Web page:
I applaud the Prime Minister's championship of family life, to which Labour party elements in London show such hostility, but will she turn her attention urgently to another aspect of the Judeo-Christian ethic, and follow her support of the Unborn Children (Protection) Bill, introduced by the right hon. Member for South Down (Mr. Powell), by ensuring that there is legislation to outlaw experiments on embryonic human beings?
My hon. Friend is correct to say that that Bill is a matter of great public interest and that it found much support on both sides of the House, but, as he will know, many different views have been expressed, and before the Government could introduce any legislation they would have to take into account the many differing views.
With reference to the Prime Minister's speech yesterday to the Conservative women's conference, is she aware that the theories that she expounded then on how to reduce unemployment have been implemented by her for the past seven years? What makes the right hon. Lady think that they will be any more successful in future than they have been so far?
As the right hon. Gentleman is aware, in the past three years almost 1 million new jobs have been created—(Interruption.] That would seem to mean that we are going in the right direction.
Will my right hon. Friend confirm that the 1971 and 1981 immigration Acts are not racially discriminatory, that the Government have no plans to repeal them, and that to do so would increase unemployment and lead to difficulties that do not now exist between different groups in this country? Does my right hon. Friend agree that the plans of the Leader of the Opposition would achieve just that?
Is the Prime Minister prepared to say how much the Government expect to raise in value added tax from the widely acclaimed activities of Sport Aid? Is she aware that every penny of the money raised is intended for Africa's poor, not for the Treasury? Why can she not make a matching payment to compensate the charity for the amount that it will have to pay in VAT?
As the right hon. Gentleman is aware, this matter comes up from time to time and came up under previous Governments. No Government have been able to exempt all charities from VAT. By way of tax relief, this Government have done more than any other to help the funds of charities.
Is my right hon. Friend aware of the strength of feeling that exists in my constituency and in that of my hon. Friend the Member for Somerton and Frome (Mr. Boscawen) about the activities of so-called hippies who show contempt for every aspect of organised society, except the social security office? Does she agree that the present law is inadequate to cope with this threat, and will she undertake to draft legislation to make it possible for people to clear land that is being occupied by these travelling gangs?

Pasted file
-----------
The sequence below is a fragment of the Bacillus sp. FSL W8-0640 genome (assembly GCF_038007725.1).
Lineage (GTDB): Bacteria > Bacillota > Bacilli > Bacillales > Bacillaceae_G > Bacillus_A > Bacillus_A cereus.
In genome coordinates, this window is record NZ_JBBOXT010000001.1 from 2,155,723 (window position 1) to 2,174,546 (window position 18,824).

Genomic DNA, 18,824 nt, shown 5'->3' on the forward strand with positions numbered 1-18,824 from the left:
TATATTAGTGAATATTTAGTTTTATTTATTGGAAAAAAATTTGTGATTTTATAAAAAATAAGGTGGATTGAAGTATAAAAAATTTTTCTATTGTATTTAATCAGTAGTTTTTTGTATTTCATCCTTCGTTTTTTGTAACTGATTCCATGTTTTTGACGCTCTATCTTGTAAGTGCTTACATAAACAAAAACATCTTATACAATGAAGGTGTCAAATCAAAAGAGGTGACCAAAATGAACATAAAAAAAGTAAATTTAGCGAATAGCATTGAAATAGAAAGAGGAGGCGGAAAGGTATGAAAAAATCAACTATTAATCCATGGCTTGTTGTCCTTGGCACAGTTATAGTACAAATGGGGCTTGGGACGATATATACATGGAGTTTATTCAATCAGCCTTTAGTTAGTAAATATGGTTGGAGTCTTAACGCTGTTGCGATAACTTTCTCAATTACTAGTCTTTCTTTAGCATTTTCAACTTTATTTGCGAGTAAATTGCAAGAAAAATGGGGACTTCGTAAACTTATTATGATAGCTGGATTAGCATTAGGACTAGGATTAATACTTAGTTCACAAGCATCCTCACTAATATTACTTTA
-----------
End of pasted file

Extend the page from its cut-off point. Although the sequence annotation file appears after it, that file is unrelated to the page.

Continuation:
As I and my right hon. Friend the Home Secretary have said, if the present law is inadeqate, we will have to introduce fresh law. In many cases, the present law is adequate. The problem is how to deal with people who accept all the advantages and benefits of a free society but refuse to rise to their responsibilities. We shall have to look afresh at this whole question.
When the Prime Minister got carried away yesterday with her own empty rhetoric about her vision of a little bit of heaven on earth for everybody, did she forget that we have over 4 million people unemployed, that over 7 million people are living at the official poverty level, that over 1·5 million people are waiting for houses, and that over 750,000 people are waiting to go into hospital? Will the Prime Minister return to the real world and realise that instead of a heaven on earth in Britain today, the reality of Thatcherism is a living hell?
The phrase "heaven on earth" came from Mrs. Eleanor Bonner when she was contrasting life in a free society, which is heaven on earth, with life in the Socialist society of Soviet Russia, from which she came. She found that heaven on earth was being able to own one's own home and get operations in the West which she could not get in the Soviet Union.
Bearing in mind the widespread reports that my right hon. Friend was highly impressed by the recent "Panorama" programme about workfare schemes in the United States, will she now set up a pilot workfare scheme with a view to a nation-wide workfare scheme for all able-bodied and long-term unemployed? Does she realise that such a scheme would make life difficult for hippy convoys, would make it difficult for those foreign visitors who can claim £78 a week as soon as they report into a hotel in Britain, and would generally stop abuse of the welfare system?
I know how keen my hon. Friend is on that. We are looking into the way in which workfare operates in the United States. We are finding that some of the things that we have, such as the community programme and jobstart, would rank as workfare schemes in the United States. As my hon. Friend knows, some of those schemes are being extended. I am only too delighted to do anything I can to make life difficult for such things as hippy convoys.